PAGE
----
The Finnish branch of Nordea Bank is predicting that the European Central Bank (ECB) may soon increase interest rates. The Bank of Estonia believes that this in turn could mean hikes in monthly mortgage payments.
Based on information shared by Nordea Bank economist Olli Kärkkäinen, Finnish media has reported that the ECB will inevitably increase its interest rate in the next few years.
This in turn would affect the Euro Interbank Offered Rate (Euribor), or the euro area's interbank loan interest rate, which also serves as the basis for Estonia's mortgages. That would mean that monthly mortgage payments would increase in size as well, explained Jaak Tõrs, head of the Financial Stability Department of the Bank of Estonia.
"If we consider the fact that the average home loan in Estonia is €100,000 and assume that a specific, fixed sum is paid back each month, then the greatest interest payment could be up to €1,000 bigger than last year, or approximately €80 bigger per month," Tõrs explained.
In the decade to follow the financial crisis, the ECB has kept interest rates low in order to encourage investments and boost inflation. Now that consumption and other forms of economic activity have increased, the ECB intends to begin stabilising the situation.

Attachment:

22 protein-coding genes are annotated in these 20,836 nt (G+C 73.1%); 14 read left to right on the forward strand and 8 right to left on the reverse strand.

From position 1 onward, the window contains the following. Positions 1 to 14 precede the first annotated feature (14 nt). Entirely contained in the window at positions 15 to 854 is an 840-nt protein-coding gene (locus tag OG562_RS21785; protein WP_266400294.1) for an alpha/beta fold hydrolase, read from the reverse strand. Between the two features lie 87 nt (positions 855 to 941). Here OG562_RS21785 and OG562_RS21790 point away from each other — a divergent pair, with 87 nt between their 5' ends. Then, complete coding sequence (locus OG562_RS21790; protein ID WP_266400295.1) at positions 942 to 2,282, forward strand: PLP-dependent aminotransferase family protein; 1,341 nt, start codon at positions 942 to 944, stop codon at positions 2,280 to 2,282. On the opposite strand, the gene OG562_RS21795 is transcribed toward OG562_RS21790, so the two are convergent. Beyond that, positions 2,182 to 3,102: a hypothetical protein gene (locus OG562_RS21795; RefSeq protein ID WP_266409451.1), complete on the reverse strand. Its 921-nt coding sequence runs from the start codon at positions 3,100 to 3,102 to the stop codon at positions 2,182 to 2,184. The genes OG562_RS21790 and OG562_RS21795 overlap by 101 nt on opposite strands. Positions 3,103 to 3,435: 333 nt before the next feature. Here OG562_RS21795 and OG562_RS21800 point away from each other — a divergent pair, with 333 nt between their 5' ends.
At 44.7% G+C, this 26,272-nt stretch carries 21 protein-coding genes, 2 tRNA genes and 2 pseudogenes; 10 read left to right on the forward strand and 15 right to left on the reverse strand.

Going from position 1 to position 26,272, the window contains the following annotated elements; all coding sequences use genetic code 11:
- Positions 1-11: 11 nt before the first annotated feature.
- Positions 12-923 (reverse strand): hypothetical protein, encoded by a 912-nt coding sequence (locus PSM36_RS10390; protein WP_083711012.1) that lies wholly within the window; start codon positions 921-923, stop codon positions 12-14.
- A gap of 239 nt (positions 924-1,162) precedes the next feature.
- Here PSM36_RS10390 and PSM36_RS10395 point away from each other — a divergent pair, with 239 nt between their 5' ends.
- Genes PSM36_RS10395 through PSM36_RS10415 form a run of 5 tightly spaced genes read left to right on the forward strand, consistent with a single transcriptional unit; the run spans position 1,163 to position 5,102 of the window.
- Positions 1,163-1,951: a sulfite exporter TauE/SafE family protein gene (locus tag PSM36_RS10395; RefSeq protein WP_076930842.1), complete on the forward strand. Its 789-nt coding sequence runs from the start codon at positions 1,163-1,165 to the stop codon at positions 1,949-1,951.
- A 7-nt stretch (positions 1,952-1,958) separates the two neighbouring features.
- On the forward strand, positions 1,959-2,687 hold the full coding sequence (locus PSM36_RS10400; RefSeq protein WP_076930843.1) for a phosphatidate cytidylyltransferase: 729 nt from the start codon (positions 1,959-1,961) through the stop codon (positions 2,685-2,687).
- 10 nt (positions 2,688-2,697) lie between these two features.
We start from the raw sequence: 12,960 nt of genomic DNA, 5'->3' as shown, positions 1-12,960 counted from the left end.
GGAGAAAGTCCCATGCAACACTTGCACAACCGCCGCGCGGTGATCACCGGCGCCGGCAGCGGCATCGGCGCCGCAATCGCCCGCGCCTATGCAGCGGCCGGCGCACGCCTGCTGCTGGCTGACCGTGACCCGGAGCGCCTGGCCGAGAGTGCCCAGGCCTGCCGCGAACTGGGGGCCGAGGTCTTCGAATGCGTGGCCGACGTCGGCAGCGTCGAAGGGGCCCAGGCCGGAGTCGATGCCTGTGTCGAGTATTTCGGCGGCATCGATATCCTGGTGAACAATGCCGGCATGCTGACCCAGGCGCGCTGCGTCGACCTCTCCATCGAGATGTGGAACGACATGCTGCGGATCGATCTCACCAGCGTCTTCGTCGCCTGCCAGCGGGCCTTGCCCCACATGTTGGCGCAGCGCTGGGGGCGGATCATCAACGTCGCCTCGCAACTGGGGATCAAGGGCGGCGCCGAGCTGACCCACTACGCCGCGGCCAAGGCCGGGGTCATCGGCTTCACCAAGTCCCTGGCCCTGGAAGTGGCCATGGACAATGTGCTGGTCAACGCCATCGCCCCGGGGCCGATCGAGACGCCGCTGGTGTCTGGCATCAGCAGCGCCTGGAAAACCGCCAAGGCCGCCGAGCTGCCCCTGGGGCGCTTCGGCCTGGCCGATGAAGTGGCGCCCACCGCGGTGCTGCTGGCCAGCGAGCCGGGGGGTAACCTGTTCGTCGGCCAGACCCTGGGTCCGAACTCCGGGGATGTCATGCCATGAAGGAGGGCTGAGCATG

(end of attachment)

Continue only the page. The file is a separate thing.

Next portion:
Those who have taken out loans and mortgages in the years following the crisis, however, have never been in a situation in which interest rates are high; in the past five years, the Euribor has not exceeded 5%, and in the past two it has remained in the negative.
"For ten years, interest rates have been relatively low, but prior to that, the Euribor had managed to increase to 6%," Tõrs noted. "The Bank of Estonia has likewise repeatedly said that if someone takes out a home loan for a period of over 20 years, they then have to take into consideration that interest rates can increase significantly compared to today's level."
Editor: Aili Vahtla